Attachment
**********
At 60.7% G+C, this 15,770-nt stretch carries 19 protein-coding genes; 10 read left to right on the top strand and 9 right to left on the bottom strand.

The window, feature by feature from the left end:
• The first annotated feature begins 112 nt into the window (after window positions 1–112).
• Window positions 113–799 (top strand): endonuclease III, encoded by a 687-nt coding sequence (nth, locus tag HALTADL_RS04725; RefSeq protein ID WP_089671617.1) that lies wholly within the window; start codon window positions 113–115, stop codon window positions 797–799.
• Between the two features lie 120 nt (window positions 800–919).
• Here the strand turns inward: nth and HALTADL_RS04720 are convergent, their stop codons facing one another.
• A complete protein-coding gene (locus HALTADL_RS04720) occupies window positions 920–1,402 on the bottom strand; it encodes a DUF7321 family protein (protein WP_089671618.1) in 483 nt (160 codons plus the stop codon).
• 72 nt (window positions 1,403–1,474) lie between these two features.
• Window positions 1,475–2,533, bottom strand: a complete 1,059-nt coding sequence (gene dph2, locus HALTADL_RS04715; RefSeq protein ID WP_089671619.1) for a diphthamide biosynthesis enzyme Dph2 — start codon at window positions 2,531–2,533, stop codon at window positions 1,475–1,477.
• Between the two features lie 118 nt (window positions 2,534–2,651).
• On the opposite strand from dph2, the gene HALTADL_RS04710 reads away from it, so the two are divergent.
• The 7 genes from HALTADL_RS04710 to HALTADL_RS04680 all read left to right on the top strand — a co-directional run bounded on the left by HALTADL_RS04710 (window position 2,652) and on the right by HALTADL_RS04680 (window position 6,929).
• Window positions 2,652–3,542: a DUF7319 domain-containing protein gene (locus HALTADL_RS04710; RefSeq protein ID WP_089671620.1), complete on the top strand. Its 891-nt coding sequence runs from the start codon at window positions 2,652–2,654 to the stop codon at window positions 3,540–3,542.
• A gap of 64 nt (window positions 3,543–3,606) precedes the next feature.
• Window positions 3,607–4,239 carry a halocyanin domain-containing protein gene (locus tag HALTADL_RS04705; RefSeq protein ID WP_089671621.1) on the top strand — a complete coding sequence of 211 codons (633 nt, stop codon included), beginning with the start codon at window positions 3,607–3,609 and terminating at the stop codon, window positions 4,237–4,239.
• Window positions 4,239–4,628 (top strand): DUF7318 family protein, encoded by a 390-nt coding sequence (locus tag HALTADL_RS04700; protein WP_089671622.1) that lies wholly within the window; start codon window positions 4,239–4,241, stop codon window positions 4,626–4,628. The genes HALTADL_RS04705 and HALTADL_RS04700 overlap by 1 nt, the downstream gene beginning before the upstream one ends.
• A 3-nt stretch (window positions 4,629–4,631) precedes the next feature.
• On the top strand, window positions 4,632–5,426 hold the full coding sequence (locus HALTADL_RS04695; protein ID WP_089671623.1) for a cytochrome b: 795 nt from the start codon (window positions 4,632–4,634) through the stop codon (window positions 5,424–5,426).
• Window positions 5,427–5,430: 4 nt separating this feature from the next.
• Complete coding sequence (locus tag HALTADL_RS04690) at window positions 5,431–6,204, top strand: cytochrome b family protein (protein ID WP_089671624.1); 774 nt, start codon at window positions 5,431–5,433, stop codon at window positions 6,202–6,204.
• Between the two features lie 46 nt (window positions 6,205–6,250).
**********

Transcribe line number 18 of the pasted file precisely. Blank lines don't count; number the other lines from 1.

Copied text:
• On the top strand, window positions 4,632–5,426 hold the full coding sequence (locus HALTADL_RS04695; protein ID WP_089671623.1) for a cytochrome b: 795 nt from the start codon (window positions 4,632–4,634) through the stop codon (window positions 5,424–5,426).